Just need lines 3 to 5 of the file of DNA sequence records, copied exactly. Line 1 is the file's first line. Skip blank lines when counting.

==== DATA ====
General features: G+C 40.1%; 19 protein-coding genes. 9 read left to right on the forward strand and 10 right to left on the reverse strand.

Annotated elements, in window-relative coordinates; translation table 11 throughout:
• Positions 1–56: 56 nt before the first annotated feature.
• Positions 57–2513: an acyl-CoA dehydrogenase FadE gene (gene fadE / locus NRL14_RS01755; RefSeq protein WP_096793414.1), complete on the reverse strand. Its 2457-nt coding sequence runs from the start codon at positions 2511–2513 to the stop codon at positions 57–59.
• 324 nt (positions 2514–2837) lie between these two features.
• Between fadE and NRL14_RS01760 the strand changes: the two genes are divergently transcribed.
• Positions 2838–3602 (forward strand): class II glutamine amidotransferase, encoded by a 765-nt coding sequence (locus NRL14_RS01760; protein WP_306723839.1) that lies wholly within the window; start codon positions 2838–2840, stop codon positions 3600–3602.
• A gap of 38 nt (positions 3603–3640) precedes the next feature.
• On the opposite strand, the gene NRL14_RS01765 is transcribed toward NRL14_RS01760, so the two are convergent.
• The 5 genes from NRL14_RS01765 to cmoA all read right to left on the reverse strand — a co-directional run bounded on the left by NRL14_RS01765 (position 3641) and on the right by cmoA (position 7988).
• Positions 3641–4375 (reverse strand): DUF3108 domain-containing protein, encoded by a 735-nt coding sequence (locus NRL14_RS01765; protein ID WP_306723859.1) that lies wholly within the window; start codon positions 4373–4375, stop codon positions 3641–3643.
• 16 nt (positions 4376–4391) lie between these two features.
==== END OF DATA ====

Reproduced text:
• Positions 1–56: 56 nt before the first annotated feature.
• Positions 57–2513: an acyl-CoA dehydrogenase FadE gene (gene fadE / locus NRL14_RS01755; RefSeq protein WP_096793414.1), complete on the reverse strand. Its 2457-nt coding sequence runs from the start codon at positions 2511–2513 to the stop codon at positions 57–59.
• 324 nt (positions 2514–2837) lie between these two features.